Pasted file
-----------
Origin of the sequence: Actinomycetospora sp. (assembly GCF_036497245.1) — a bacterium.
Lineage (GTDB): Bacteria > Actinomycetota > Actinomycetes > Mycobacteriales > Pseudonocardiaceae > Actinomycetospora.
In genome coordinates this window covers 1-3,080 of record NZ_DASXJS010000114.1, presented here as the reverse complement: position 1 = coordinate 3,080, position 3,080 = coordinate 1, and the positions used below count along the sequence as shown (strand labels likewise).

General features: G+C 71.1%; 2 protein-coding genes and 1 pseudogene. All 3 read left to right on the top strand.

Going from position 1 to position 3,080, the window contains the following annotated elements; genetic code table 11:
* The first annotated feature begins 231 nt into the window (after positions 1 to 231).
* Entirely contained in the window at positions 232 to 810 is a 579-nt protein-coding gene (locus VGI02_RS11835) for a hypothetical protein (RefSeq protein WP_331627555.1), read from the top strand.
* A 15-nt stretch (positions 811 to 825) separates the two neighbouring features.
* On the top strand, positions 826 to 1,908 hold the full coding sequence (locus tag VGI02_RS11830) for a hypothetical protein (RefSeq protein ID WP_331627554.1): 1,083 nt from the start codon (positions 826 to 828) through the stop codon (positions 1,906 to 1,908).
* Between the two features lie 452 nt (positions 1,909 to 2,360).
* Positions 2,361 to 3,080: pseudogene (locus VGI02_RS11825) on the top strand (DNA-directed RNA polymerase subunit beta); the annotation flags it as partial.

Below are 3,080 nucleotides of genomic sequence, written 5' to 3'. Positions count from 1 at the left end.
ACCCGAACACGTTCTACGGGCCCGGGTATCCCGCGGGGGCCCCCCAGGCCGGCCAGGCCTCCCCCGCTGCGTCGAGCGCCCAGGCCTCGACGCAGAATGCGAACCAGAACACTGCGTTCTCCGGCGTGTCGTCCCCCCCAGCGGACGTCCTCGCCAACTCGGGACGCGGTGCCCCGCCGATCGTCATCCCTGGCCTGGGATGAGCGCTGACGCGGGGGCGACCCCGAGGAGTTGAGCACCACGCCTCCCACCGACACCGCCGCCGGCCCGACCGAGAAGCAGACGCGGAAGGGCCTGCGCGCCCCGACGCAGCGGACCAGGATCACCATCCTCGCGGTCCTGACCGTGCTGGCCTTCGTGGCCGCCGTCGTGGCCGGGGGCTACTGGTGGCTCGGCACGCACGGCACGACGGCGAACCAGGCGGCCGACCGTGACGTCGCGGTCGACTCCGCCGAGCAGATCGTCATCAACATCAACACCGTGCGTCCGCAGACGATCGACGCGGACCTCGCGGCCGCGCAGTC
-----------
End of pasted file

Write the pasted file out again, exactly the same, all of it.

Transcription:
Origin of the sequence: Actinomycetospora sp. (assembly GCF_036497245.1) — a bacterium.
Lineage (GTDB): Bacteria > Actinomycetota > Actinomycetes > Mycobacteriales > Pseudonocardiaceae > Actinomycetospora.
In genome coordinates this window covers 1-3,080 of record NZ_DASXJS010000114.1, presented here as the reverse complement: position 1 = coordinate 3,080, position 3,080 = coordinate 1, and the positions used below count along the sequence as shown (strand labels likewise).

General features: G+C 71.1%; 2 protein-coding genes and 1 pseudogene. All 3 read left to right on the top strand.

Going from position 1 to position 3,080, the window contains the following annotated elements; genetic code table 11:
* The first annotated feature begins 231 nt into the window (after positions 1 to 231).
* Entirely contained in the window at positions 232 to 810 is a 579-nt protein-coding gene (locus VGI02_RS11835) for a hypothetical protein (RefSeq protein WP_331627555.1), read from the top strand.
* A 15-nt stretch (positions 811 to 825) separates the two neighbouring features.
* On the top strand, positions 826 to 1,908 hold the full coding sequence (locus tag VGI02_RS11830) for a hypothetical protein (RefSeq protein ID WP_331627554.1): 1,083 nt from the start codon (positions 826 to 828) through the stop codon (positions 1,906 to 1,908).
* Between the two features lie 452 nt (positions 1,909 to 2,360).
* Positions 2,361 to 3,080: pseudogene (locus VGI02_RS11825) on the top strand (DNA-directed RNA polymerase subunit beta); the annotation flags it as partial.

Below are 3,080 nucleotides of genomic sequence, written 5' to 3'. Positions count from 1 at the left end.
ACCCGAACACGTTCTACGGGCCCGGGTATCCCGCGGGGGCCCCCCAGGCCGGCCAGGCCTCCCCCGCTGCGTCGAGCGCCCAGGCCTCGACGCAGAATGCGAACCAGAACACTGCGTTCTCCGGCGTGTCGTCCCCCCCAGCGGACGTCCTCGCCAACTCGGGACGCGGTGCCCCGCCGATCGTCATCCCTGGCCTGGGATGAGCGCTGACGCGGGGGCGACCCCGAGGAGTTGAGCACCACGCCTCCCACCGACACCGCCGCCGGCCCGACCGAGAAGCAGACGCGGAAGGGCCTGCGCGCCCCGACGCAGCGGACCAGGATCACCATCCTCGCGGTCCTGACCGTGCTGGCCTTCGTGGCCGCCGTCGTGGCCGGGGGCTACTGGTGGCTCGGCACGCACGGCACGACGGCGAACCAGGCGGCCGACCGTGACGTCGCGGTCGACTCCGCCGAGCAGATCGTCATCAACATCAACACCGTGCGTCCGCAGACGATCGACGCGGACCTCGCGGCCGCGCAGTC